Municipalities will no longer be able to insure against terrorist attacks.
It is expected that during the next year insurance companies will adopt an exclusion clause for terrorism in the aftermath of the Sept. 11 attacks on the U.S.
"We do expect to see the terrorist exclusion as part of every companys policy," said Chuck Byrne, executive director of the Insurance Brokers of B.C.
Already the Municipal Insurance Association of B.C., which provides liability insurance to 154 local and regional governments, including Whistler, is busy renegotiating coverage for its members after alerting them last week to an exclusion for terrorism.
At the moment the exclusion only refers to third party aircraft insurance, said Jennifer Beresford, revenue officer for the RMOW.
So if a plane chartered by the municipality was used for a terrorist attack insurance would not cover any resulting claims.
However, said Beresford, Whistler only rents air transport a couple of times a year so it is a very small portion of the municipalitys insurance coverage.
But when the exclusion broadens to cover all terrorist attacks the RMOW will have to reconsider its options, said Beresford.
"Our polices dont come up until April 1 so what we have agreed to with our broker is that they will continue to shop the market for replacement coverage which is exactly the same as what we have right now," she said.
"If as we get closer certain portions of that are not available that is something we will have to consider separately."
It may be that those seeking this type of coverage will have to try and find enough money to insure themselves.
It is unclear what if any coverage could be purchased to hedge against attacks at controversial conferences or even the Olympic Games.
And its unknown whether a terrorism exclusion clause would also rule out payments for eco-terrorist attacks.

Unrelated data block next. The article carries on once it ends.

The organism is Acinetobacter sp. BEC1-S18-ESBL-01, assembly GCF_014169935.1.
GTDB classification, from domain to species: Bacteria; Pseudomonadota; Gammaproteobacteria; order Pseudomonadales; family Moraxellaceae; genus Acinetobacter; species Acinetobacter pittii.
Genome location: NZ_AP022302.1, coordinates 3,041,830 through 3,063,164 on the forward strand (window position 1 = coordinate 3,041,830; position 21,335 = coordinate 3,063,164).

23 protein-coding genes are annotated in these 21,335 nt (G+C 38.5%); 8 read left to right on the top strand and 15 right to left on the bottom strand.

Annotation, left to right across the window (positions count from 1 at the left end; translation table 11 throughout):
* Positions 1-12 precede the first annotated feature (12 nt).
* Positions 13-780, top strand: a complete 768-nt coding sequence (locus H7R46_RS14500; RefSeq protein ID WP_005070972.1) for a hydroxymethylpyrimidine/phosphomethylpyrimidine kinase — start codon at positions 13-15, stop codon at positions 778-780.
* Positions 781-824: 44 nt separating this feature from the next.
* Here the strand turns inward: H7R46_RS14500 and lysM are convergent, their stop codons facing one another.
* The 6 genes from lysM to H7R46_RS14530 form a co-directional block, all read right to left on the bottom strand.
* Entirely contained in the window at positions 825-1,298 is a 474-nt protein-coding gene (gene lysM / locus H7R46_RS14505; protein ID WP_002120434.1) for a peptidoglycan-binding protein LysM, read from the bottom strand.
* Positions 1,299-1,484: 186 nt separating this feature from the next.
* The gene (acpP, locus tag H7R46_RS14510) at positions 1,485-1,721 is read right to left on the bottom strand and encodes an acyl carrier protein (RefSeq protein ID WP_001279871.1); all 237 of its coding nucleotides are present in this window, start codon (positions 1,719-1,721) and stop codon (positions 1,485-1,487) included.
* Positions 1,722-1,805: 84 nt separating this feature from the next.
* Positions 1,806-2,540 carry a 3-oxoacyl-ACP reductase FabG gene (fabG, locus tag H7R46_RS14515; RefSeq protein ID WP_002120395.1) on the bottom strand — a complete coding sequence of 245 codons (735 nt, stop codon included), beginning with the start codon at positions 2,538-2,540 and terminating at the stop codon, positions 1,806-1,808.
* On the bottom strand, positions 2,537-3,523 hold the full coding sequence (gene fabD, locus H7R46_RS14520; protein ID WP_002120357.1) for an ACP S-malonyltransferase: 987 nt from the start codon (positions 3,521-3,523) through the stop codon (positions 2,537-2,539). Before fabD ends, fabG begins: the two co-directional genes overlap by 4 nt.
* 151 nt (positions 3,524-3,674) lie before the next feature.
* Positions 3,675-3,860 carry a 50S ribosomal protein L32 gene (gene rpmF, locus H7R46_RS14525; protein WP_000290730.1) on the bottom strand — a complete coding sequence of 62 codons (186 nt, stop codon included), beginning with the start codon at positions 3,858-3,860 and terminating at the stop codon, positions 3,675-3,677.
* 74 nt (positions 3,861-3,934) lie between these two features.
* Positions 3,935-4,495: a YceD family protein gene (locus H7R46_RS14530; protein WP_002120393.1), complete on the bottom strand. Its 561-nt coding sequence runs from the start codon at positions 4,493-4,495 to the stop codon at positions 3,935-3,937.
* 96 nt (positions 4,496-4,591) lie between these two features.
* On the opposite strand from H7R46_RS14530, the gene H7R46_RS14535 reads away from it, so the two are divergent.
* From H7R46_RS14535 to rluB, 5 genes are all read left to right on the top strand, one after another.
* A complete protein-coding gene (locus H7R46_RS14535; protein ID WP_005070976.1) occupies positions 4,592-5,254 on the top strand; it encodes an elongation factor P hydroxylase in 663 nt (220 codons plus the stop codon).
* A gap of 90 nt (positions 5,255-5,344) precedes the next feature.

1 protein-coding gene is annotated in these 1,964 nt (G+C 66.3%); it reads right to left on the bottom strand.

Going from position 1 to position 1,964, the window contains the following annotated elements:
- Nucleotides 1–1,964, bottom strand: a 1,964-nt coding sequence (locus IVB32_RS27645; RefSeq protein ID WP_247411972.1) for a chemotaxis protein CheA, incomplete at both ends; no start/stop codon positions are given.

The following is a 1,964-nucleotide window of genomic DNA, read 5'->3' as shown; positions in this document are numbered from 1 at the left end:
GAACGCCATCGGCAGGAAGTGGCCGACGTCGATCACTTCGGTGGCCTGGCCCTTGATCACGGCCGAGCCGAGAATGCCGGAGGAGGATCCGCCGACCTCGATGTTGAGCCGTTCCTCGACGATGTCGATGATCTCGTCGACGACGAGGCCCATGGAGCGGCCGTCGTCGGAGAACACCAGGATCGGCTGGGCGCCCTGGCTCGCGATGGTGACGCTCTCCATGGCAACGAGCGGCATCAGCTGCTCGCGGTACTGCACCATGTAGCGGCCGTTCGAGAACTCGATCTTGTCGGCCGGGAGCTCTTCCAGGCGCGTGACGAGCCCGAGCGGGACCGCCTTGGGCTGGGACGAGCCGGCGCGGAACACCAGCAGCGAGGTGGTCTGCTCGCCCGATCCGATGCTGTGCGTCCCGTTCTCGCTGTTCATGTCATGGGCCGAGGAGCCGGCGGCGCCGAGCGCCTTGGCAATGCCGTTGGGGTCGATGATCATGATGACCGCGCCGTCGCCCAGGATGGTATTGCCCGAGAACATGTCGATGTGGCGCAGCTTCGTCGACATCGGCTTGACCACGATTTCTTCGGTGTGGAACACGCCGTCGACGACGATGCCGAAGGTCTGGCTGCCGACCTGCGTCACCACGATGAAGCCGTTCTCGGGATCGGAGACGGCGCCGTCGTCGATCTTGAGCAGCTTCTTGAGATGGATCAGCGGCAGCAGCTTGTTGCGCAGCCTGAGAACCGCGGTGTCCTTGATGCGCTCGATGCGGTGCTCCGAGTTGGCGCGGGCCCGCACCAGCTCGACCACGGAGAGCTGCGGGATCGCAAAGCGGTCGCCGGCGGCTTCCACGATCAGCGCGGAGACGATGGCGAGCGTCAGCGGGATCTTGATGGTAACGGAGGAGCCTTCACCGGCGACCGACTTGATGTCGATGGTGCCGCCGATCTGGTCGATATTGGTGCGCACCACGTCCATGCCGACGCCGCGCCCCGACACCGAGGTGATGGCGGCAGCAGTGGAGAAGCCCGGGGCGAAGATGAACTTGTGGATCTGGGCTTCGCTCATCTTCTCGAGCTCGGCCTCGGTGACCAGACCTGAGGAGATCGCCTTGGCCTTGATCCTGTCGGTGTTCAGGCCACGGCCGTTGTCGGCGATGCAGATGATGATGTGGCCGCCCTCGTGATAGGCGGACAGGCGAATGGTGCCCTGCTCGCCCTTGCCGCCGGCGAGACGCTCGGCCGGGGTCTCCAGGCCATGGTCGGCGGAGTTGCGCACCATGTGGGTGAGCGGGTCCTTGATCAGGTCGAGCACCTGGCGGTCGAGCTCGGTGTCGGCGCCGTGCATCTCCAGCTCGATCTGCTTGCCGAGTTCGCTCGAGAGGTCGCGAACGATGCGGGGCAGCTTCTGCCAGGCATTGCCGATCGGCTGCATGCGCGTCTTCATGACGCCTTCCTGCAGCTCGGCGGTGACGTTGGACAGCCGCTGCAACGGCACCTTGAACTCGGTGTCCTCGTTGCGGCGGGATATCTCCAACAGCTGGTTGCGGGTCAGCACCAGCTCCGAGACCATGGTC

In the last year or so several attacks of this nature have occurred in the Pacific Northwest. In Oregon a Chevrolet dealership has twice been a target, with SUVs set on fire. Logging trucks have also been set on fire and even a seed-testing facility has been targeted.
Byrne, of the Insurance Brokers Association, said it may be that these types of attacks could be seen as vandalism rather than terrorism.
What we do know is that insurance companies all over the world are tearing up their disaster scenarios after the Sept. 11 attacks.
Until then Hurricane Andrew was the biggest single-event loss in the history of insurance, with $20 billion US paid out over-all.
For Whistler, change will not only be reflected in policies it will also be reflected in the cost of the insurance, which is sure to increase. While it is not clear at the moment by how much, some analysts are saying it will be at least 10 per cent. Currently the RMOW spends $315,000 on insurance.
Indeed every policy holder in the world will face fee increases shortly.
Many in the insurance business were getting ready to raise rates before the terrorist attacks to keep them in line with inflation, rising claim costs and a recognition that policy costs for catastrophic events were not in line with pay out costs.
Only strong competition was keeping prices down.
Earthquake insurance will almost definitely go up considerably in the future, said Byrne.
The increases stem from re-insurance. This is the coverage insurance companys buy themselves to protect against catastrophe.
Dozens of re-insurance companies will be dolling out the dollars to cover the cost of the attacks in September, which are expected to reach $80 billion.
It has been reported in the US media that 22 insurance and re-insurance companies will have to pay $3.55 billion US just to cover the physical destruction of the World Trade Center.
"One of the truisms of insurance is that the premiums of the many have to pay for the losses of the few and that will continue to be true," said Scott McBride, director of insurance services for the B.C. Automobile Association.
"Your average home insurance policy, the price will go up by double digits and that is going to surprise some people, and people will want to know how to manage that."
McBride said homeowners should keep small claims to a minimum and consider paying a higher deductible to offset increases in price.